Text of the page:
Colorado has become the first state in the nation to legalize psychedelics, a move that could pave the way for other states to follow suit. On Tuesday, Gov. Jared Polis issued a proclamation officially declaring the results of a ballot initiative that voters approved last month, making certain psychedelics legal to possess and grow in the state.

From the proclamation:

“Shall there be a change to the Colorado Revised Statutes concerning legal regulated access to natural medicine for persons 21 years of age or older, and, in connection therewith, defining natural medicine as certain plants or fungi that affect a person’s mental health and are controlled substances under state law; establishing a natural medicine regulated access program for supervised care, and requiring the department of regulatory agencies to implement the program and comprehensively regulate natural medicine to protect public health and safety; creating an advisory board to advise the department as to the implementation of the program; granting a local government limited authority to regulate the time, place, and manner of providing natural medicine services; allowing limited personal possession, use, and uncompensated sharing of natural medicine; providing specified protections under state law, including criminal and civil immunity, for authorized providers and users of natural medicine; and, in limited circumstances, allowing the retroactive removal and reduction of criminal penalties related to the possession, use, and sale of natural medicine?”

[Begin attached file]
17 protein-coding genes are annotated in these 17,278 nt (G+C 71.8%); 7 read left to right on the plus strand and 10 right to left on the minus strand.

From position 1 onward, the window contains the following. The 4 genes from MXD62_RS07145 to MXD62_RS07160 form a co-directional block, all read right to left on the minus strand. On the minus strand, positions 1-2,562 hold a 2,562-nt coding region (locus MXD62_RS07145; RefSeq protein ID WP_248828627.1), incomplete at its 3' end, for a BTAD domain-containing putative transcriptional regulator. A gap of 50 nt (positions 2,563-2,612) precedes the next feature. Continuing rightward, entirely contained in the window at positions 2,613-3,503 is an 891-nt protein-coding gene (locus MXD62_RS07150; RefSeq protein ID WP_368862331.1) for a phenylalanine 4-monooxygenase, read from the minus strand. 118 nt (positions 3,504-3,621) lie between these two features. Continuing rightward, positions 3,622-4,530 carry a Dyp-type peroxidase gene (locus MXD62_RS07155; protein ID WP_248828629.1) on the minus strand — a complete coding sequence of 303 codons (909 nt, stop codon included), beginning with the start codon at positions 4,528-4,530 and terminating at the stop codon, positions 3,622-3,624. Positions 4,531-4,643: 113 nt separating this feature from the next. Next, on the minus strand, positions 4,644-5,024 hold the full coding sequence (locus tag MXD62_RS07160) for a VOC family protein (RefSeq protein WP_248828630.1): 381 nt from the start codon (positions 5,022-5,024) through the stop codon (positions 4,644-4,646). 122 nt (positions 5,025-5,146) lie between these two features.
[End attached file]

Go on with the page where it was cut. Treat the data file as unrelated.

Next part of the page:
The initiative covers psilocybin, ibogaine, mescaline (not derived from peyote), DMT, and psilocyn, and allows adults 21 and older to possess, cultivate, and share these substances. While there are still several steps that must be taken to fully implement the reform, such as creating “healing centers” for supervised psychedelic sessions, the measure legalizes “personal use” amounts of the included psychedelics.

This move could be a major step forward in the fight for psychedelic reform, as Colorado is the first state in the nation to legalize psychedelics. This could open the door for other states to follow suit, and could lead to more research into the potential therapeutic benefits of these substances.

Photo by Kait Herzog on Unsplash

By Molly Cowell

Molly is a freelance writer who lives in Hamburg, Germany.

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